For the California State University Board of Trustees, top priorities on the first day of their meeting included addressing a new collective bargaining agreement with faculty and developing a plan to reduce the current deferred maintenance backlog.
Faculty members from multiple CSU campuses attended the meeting during the collective bargaining committee Tuesday to urge trustees to deliver on improvements for the faculty in a new contract. The current bargaining agreement expires June 30.
Andy Merrifield, Ph.D., a political science professor at Sonoma State and the chair of the California Faculty Association bargaining team, said across the CSU schools, faculty are currently overworked and undercompensated for the high-quality education they are asked to provide.
“Though they are from different disciplines, different campuses, different ranges and different ranks, the story is the same,” Merrifield said.
Elaine Bernal, who teaches organic chemistry at Cal State Long Beach, said with the current contract, it has become difficult to care for her two children, one of whom has chronic asthma, while teaching as many as eight courses per semester.
“It is a challenge to grow professionally, especially after being hit with a $10,000 bill the week before Christmas because a doctoral fee waiver was incorrectly applied by Academic Affairs and Budget and Finance, and be hit with an additional $400 a month in taxes due to that fee waiver,” she said. “With ongoing challenges like this, what is it going to look like when my oldest (son) goes to college 10 years from now?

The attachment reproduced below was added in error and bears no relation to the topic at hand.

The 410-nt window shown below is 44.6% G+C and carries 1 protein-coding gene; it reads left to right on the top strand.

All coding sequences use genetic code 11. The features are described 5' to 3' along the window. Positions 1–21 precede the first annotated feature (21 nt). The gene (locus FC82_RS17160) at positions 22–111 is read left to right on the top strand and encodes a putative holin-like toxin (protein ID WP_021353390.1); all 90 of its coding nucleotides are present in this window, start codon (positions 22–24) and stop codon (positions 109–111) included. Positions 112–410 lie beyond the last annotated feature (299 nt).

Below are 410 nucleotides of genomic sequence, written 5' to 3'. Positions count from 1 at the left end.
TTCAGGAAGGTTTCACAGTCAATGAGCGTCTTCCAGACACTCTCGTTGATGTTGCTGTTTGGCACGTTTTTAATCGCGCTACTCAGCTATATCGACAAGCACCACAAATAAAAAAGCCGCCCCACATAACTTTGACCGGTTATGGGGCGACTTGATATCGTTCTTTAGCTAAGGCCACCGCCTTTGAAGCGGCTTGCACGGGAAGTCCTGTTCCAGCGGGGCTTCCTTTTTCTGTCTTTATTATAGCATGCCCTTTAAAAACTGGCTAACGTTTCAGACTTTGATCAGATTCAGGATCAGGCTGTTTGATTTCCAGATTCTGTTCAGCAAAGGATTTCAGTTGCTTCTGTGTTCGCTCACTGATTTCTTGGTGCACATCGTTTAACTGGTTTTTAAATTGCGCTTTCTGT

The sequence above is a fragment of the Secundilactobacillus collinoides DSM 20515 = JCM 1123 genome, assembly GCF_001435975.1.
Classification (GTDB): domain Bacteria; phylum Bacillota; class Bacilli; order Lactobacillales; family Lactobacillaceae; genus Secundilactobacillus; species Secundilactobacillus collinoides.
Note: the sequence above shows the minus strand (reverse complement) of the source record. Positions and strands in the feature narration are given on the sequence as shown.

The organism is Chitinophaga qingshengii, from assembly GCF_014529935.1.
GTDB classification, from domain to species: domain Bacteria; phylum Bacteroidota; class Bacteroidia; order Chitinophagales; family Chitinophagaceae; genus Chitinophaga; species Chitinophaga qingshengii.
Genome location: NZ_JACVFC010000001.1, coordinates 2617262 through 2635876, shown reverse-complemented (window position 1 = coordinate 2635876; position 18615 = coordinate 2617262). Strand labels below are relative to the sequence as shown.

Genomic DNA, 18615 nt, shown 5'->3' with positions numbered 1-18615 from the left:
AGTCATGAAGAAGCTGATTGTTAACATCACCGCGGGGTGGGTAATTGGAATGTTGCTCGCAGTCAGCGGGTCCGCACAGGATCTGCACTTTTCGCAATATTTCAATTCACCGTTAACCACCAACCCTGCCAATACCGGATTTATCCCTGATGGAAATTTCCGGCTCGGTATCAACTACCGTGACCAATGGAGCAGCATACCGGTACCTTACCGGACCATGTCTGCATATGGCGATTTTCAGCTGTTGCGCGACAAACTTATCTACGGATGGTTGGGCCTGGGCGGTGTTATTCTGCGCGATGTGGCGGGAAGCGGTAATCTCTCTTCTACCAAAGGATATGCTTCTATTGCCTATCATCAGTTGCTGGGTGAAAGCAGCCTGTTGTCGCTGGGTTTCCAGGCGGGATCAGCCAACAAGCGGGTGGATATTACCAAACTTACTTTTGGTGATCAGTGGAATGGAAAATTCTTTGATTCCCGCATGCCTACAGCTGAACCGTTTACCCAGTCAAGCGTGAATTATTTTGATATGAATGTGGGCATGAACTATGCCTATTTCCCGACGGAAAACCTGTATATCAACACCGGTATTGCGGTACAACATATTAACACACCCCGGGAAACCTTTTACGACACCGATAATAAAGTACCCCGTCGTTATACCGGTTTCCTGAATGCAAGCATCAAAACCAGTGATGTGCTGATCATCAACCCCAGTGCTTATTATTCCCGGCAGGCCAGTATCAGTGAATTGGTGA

The board examined informational reports regarding a massive backlog of deferred maintenance projects across CSU schools to start formulating a plan to make the necessary repairs. CSU Chancellor Timothy P. White emphasized that solving the deferred maintenance backlog should be a priority.
“We have just in the deferred maintenance side, we’re at $1.8 billion, with a B, growing by $100 million a year,” White said. “And it is unsettling and inappropriate for us as stewards of this state asset to simply say, ‘well, this has to continue to growing because we can’t solve it.’”
Students from Cal State Los Angeles urged the board to implement an academic requirement in the curriculum for ethnic studies courses.
“I believe that the people that have the power … are there to keep the status quo intact and if we were to make ethnic studies a requirement for all students to take, that would be the opposite of what society really wants,” said Jelani Hendrix, a recent graduate in pani-african studies.
Hendrix’s passion for the creation of an ethnic studies requirement derives from his own personal experiences as an African-American, he said. He said he encountered violence while living in El Sereno, and said he believes that if people were better educated about race and ethnicity, those types of situations could be prevented.
“(Ethnic studies) promotes critical thinking, it promotes being active in your community through education,” Hendrix said.
Students advocated for a complete tobacco ban on all CSU campuses.
Trailblazers for this cause include CSUF, which has prohibited cigarettes on campus since August 2013, San Diego State University and Cal State Sacramento, which is en route to become a tobacco-free campus in fall 2015.
Alexandra Rossi, a student at San Jose State University, said she hopes all other campuses can follow these footsteps and expressed her passion to ban all tobacco products.
In her address to the board, she recalled a campus cleanup event held at the San Jose campus where students picked up 11,000 cigarette butts within an hour and called for a systemwide smoking ban.
Students also proposed the prohibition of e-cigarettes and vaporizers, even though they produce vapor and not smoke.